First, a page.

eligible for a sentence of life in prison without the possibility of
parole. As it stands, she will serve a minimum of twenty years and
could serve as many as sixty. She will be at least 48 years old before
she has her first opportunity for parole.
After she is sentenced by Judge John Kinsella in
early June, her most likely destination will be Dwight Correctional
Facility in Dwight, Ill., the state's only maximum security prison for
adult female offenders. Among the women Abusharif will meet there is
Marilyn Lemak, a Naperville homemaker and former surgical nurse
convicted in 2002 of slaying her three children. Ironically, Lemak, 44
years old at the time of her sentencing, was also a DuPage county
resident who suffocated her victims.
Though the jury found Abusharif to be responsible
for the murder of her partner, unanswered questions remain. The most
pressing is whether or not Abusharif acted alone. According to
published reports, even at the time of her arrest in 2007, authorities
expressed doubt that Abusharif had the physical capacity to subdue,
restrain, murder and hide her 160-pound partner by herself.
In November 2008, Robert Edwards, who worked with
Abusharif at the security company in Des Plaines, was convicted of
obstruction of justice in the murder investigation of Becky Klein.
Edwards—who did not testify at Abusharif's trial—lied to police about
his whereabouts the night of the murder—he was videotaped by Villa
Park police admitting to being present at the Harvard address on March
15—and about the nature of his relationship to Abusharif. After
initially claiming he only knew her casually from work, Edwards later
admitted that he and Abusharif used drugs together and discussed
having a three-way sexual encounter, presumably with the bisexual Rose
Sodaro and not Becky Klein—though the intended third party was never
Edwards has not been charged in connection with
Klein's murder. He was sentenced on December 30, 2008 to 75 days at
the DuPage County work camp on the obstruction charge. However,
Edwards' legal problems continue—he is also facing charges in Cook
County for child pornography, discovered on his computer during the
Klein murder investigation.
For the family of the victim, the conviction of
Abusharif brings, perhaps, the closest thing to closure they will ever
have, though nothing will ever mitigate the pain of their loss. But
for the family of the convicted, the guilty verdict is the beginning
of a very private ordeal understood only by the unfortunate few who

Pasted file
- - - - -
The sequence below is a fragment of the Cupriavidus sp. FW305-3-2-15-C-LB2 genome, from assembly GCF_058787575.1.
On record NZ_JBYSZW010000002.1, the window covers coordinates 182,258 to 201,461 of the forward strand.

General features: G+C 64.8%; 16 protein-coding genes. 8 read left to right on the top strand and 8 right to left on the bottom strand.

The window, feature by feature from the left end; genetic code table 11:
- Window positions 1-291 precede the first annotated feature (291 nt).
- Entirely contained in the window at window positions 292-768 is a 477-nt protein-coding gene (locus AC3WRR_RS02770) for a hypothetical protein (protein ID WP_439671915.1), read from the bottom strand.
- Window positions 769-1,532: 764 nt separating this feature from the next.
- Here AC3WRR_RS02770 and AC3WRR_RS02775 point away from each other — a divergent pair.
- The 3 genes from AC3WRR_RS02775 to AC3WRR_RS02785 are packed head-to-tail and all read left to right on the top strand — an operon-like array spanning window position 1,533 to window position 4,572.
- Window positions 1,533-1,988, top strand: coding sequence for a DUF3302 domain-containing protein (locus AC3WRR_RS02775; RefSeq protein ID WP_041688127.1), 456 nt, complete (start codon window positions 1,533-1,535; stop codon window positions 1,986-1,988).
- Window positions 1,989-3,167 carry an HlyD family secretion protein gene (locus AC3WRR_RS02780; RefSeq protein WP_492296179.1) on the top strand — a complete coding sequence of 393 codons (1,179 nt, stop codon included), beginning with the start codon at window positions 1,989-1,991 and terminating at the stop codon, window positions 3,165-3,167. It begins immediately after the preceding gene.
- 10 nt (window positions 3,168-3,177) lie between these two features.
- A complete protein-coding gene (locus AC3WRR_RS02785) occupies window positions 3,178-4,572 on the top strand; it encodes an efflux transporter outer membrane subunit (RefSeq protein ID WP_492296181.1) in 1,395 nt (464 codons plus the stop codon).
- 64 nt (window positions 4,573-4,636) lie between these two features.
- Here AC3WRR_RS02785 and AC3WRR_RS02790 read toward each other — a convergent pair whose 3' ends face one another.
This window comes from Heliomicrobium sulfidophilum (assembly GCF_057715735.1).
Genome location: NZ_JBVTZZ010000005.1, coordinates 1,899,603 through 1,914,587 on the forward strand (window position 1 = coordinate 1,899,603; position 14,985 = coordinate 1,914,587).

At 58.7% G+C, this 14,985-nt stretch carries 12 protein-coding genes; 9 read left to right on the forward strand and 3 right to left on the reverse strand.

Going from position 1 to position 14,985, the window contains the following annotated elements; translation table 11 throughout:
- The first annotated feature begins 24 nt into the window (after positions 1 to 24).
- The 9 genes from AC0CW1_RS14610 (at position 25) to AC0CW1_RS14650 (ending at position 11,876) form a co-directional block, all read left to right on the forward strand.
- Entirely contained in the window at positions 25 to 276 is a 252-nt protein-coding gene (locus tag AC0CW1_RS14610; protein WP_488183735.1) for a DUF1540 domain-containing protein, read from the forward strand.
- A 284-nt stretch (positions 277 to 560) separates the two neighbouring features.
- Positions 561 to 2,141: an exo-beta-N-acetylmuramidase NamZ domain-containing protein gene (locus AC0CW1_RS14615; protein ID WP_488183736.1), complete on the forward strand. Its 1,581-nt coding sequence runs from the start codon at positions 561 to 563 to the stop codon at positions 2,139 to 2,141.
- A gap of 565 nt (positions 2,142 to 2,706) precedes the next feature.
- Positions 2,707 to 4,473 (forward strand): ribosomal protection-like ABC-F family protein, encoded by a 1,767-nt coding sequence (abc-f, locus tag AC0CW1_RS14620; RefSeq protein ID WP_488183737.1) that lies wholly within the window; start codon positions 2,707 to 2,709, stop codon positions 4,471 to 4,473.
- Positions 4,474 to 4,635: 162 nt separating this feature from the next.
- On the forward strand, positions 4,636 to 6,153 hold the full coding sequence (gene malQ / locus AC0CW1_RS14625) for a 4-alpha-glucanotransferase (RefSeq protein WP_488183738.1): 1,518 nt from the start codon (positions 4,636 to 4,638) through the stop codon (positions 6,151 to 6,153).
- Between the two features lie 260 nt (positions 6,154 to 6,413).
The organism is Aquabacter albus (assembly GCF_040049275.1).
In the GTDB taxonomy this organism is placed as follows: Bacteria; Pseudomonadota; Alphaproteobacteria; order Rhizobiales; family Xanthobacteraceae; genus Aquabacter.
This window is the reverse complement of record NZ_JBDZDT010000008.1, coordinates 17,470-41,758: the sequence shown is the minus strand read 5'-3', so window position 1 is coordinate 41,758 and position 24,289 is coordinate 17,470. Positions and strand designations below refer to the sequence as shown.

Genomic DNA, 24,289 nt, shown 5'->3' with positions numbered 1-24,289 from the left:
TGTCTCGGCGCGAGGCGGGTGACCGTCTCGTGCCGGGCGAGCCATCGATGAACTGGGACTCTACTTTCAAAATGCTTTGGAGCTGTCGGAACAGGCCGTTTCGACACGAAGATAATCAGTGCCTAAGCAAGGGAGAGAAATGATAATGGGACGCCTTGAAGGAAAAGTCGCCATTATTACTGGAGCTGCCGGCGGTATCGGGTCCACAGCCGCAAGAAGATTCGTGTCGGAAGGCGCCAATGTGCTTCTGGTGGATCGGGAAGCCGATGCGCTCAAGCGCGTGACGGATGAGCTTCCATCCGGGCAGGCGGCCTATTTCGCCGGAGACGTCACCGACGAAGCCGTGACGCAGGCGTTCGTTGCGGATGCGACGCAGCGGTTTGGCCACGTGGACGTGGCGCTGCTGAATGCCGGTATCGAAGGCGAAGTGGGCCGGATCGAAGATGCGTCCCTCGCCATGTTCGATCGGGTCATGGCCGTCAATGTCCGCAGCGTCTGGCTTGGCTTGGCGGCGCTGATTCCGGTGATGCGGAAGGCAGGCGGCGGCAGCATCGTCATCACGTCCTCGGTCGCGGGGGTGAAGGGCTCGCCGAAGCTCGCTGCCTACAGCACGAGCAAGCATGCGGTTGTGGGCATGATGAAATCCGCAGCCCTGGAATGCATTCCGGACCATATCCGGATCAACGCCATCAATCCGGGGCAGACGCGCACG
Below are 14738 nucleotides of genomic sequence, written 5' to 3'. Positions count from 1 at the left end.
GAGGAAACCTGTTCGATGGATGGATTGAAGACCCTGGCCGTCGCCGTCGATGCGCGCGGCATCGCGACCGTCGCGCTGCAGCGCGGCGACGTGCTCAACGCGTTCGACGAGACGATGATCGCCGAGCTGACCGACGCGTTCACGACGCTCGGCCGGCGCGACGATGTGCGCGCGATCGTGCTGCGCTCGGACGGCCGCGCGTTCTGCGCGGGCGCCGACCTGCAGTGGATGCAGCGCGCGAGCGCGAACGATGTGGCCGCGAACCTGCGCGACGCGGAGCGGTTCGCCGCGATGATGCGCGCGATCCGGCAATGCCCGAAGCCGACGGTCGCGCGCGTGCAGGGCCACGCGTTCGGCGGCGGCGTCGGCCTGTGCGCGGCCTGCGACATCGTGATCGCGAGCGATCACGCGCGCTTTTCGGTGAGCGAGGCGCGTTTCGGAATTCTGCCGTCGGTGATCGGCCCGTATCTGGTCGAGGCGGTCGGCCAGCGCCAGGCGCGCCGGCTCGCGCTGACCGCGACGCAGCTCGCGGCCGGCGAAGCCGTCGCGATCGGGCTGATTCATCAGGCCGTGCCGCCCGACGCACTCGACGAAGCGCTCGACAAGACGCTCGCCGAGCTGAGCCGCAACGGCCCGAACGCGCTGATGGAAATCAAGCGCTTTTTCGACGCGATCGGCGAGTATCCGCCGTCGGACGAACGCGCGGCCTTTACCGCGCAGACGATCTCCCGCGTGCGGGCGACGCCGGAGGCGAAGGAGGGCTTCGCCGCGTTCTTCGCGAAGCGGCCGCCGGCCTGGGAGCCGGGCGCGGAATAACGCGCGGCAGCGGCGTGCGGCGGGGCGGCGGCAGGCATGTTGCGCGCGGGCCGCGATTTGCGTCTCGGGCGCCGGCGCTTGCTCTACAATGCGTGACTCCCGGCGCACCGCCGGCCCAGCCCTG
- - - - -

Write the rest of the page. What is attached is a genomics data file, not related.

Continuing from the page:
have also given birth to, raised, and loved a criminal. Though
Nicole's parents and brother were never charged with any wrongdoing in
the death of Becky Klein, the guilty woman's actions have tainted them
with the brush of accountability.
But throughout the trial, the Abusharifs were far
from cavalier. Rather, they appeared shaken, confused, and painfully
aware of the seriousness of the charges facing their daughter.
Her father paced the courthouse hallways nervously,
telling an observer that Becky Klein was "like another daughter" to
him and that he never in his life imagined that he, and his family,
would be in such a terrible situation. Her mother sat on a bench,
blinking back tears, explaining that she wanted to extend her
condolences and sympathy to the Kleins but was advised not to do so by
her daughter's lawyer.
Though the Abusharifs' pain is private, it is real.
Though the public has little empathy, they are, themselves, innocent.
And their betrayal is one of Shakespearean magnitude: their daughter
is a convicted killer. What parent would ever believe this to be true
of their baby? Yet the accusations have been proven, and somehow they
must face it.
The losses engendered by the murder of Becky Klein
cannot be overstated. Most importantly, there is the loss of Klein
herself, a woman described as the most generous and giving person one
can imagine, a woman beloved by her family and friends, a woman who
devoted herself to helping people with disabilities find meaning in
their lives. Her family and friends are now forever deprived of her.
And the family of Nicole Abusharif is left to grapple with the fact
that their only daughter is now a convicted murderer.
Clearly, the word "tragedy" was invented for just